Lungs being liberated from fine dust might live longer in Europe, but definitely get a problem once being faced with a dirt attack like in Calcutta. You only have to have a closer look at the plants framing the roads and the layer of dust on their leaves. It’s the very same greyish colour that is disappearing from your skin as grey water after having taken the evening shower. Of course the shopping mall spangled city centre is much cleaner as here Calcutta’s elite is isolating itself from the rest of the world. Logically there you won’t meet an authentic part of India though as the usual generic glass and steel architecture takes over the control and nothing but non-organic replaceable shops like as Golce & Gabbana etc. are left.
There’s not much remaining of the redolence of fresh Samosas being made of rice and lentils when the snack stop is located at a corner where hundreds of people per day are urinating. Having this smell in the nose you give way to the tram cutting its path unbendingly through the mass of cars, rickshaws and people like a Russian super armour. Once more someone drove over your foot; fortunately toes are covered in good mountaineering shoes as otherwise your foot would be crushed now. And if it’s not the foot, then surely your elbows will get a shellacking. If reincarnation, then please please not in Calcutta and least of all as part of its traffic.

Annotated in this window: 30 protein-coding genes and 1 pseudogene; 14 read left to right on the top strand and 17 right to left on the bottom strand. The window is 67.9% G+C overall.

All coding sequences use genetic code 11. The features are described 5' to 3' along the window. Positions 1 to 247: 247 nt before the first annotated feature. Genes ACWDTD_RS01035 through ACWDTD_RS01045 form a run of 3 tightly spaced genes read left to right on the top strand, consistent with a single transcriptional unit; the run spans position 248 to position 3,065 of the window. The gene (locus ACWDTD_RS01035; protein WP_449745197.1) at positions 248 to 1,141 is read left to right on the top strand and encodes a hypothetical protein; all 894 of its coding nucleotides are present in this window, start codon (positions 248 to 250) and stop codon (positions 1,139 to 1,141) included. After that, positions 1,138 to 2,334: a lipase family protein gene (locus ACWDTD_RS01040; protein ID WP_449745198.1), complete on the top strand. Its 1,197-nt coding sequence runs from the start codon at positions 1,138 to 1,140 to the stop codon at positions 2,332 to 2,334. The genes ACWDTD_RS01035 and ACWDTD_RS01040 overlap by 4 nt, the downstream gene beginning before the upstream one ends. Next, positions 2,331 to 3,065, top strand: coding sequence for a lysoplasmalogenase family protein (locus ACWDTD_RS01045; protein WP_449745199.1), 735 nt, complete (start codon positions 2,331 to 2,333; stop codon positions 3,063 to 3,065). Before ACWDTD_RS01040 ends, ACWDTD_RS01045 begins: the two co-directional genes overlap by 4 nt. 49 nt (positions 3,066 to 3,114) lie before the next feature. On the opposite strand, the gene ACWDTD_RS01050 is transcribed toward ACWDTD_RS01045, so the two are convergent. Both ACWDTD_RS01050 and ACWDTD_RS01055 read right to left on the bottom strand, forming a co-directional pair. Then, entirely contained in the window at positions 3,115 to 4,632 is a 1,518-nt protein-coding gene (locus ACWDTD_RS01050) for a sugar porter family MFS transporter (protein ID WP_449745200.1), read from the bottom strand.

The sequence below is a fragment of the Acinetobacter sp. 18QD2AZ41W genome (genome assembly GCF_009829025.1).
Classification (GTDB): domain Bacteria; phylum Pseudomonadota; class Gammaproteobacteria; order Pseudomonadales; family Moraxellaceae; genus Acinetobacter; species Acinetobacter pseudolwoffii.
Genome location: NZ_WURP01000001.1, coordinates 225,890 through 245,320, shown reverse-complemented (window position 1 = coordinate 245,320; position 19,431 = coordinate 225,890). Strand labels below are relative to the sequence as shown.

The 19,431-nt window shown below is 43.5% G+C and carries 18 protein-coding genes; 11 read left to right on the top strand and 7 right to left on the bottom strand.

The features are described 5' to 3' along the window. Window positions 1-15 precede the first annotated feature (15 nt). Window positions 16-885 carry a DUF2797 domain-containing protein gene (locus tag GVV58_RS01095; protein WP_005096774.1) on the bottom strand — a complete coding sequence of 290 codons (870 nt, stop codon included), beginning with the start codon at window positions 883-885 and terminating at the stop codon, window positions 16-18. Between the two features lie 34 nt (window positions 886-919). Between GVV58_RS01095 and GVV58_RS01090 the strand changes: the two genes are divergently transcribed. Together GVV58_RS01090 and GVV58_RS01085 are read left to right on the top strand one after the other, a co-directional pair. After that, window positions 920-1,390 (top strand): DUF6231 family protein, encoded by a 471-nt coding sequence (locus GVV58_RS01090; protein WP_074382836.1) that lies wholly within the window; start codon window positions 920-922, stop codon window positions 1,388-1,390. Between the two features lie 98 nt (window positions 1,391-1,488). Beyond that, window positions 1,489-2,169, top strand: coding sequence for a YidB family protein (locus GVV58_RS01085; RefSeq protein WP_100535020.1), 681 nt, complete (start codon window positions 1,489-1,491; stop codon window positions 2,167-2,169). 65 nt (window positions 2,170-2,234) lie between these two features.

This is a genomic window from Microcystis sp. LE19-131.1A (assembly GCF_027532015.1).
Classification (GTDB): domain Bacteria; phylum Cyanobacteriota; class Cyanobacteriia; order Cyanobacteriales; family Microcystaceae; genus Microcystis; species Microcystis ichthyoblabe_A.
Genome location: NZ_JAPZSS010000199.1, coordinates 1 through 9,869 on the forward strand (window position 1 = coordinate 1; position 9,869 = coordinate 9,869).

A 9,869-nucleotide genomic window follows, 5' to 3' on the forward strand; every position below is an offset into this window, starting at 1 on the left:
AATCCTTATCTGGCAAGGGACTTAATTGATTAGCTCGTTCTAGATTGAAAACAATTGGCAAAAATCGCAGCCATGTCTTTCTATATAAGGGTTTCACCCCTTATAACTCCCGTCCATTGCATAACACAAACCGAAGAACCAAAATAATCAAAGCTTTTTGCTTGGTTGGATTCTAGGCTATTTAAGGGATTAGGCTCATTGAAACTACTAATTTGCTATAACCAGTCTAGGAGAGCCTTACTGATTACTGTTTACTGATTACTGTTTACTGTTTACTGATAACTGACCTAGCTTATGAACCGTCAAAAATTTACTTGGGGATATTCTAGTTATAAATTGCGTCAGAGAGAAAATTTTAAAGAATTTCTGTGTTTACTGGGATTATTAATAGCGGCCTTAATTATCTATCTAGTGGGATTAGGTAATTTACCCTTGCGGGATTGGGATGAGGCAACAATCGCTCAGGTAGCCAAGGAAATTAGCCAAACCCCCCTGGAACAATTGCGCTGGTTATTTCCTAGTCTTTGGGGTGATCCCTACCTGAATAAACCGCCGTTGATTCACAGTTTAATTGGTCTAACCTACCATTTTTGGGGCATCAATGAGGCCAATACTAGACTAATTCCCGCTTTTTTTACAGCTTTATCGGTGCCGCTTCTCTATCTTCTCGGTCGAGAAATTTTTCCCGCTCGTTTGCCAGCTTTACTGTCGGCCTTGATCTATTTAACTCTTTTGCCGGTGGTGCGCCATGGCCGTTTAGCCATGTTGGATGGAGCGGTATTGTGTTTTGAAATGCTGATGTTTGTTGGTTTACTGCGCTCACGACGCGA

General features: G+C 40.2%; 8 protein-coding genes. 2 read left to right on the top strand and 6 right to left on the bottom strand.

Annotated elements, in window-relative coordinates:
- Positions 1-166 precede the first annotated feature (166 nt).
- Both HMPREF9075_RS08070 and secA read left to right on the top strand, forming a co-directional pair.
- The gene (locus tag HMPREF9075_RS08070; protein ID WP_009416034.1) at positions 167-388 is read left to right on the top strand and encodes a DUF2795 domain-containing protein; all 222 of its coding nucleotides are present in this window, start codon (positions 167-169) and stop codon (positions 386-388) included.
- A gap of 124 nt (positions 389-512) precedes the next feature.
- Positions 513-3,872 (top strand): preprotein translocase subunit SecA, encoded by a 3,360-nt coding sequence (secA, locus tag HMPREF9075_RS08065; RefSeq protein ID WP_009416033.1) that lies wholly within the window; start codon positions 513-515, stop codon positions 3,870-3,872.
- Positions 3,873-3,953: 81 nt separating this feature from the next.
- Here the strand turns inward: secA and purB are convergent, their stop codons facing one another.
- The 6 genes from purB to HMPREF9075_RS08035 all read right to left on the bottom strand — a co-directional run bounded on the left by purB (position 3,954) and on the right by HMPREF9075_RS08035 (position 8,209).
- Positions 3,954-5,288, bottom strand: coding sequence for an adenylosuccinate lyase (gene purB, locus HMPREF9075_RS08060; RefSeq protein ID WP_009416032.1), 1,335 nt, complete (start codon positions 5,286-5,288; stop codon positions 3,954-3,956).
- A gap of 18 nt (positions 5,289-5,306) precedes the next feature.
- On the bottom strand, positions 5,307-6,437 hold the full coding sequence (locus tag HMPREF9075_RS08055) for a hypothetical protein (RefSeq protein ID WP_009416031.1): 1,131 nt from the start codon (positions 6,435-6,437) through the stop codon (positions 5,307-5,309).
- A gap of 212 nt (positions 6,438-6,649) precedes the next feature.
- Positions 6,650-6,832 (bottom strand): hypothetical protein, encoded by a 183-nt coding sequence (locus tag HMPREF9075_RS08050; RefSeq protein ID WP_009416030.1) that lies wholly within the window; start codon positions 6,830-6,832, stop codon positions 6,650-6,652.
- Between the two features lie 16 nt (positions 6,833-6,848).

Escaping suchlike scenes is possible though, for example when visiting the New Market. Admittedly it looks strange when turning up there and the first picture you see is and army of crows and birds of prey pitching into waste of the poultry market’s slaughterhouse, but at New Market you can make a very good deal in spices and tea from Assam or Darjeeling. You meet friendly blokes like Shaduh, whose kiosk is stuffed with awesome things like the one and only Kashmir saffron or Masala’s mixed according to your taste. Also he’s got the extremely hot Bhut Jolokia chilli powder being so hot, that 50 grams are enough for the rest of your life.
Despite a traffic caused stimulus satiation there are chances to get in touch with the locals. The butcher wearing a sweaty singlet only was so taken with having a flirt with the camera, that he barely managed drawing back his fingers from the meat cutting machete blade. Life in Calcutta is happening on the streets. Along the veins claimed by traffic you can enjoy much more than having a look over the butcher’s shoulder only. When living in a billion people country like India is somehow obvious that the locals don’t really fear physical contact with others; they are even washing themselves and every part of their bodies in the public. Regardless of grossly polluted and unhygienic circumstances there are many things are to become discovered by travellers. When travelling India for a longer time you’re automatically getting more and more voracious when thinking of vegetables being not cooked to rags and fresh fruit as. Please only use bottled water to wash away traffic pollution and dust.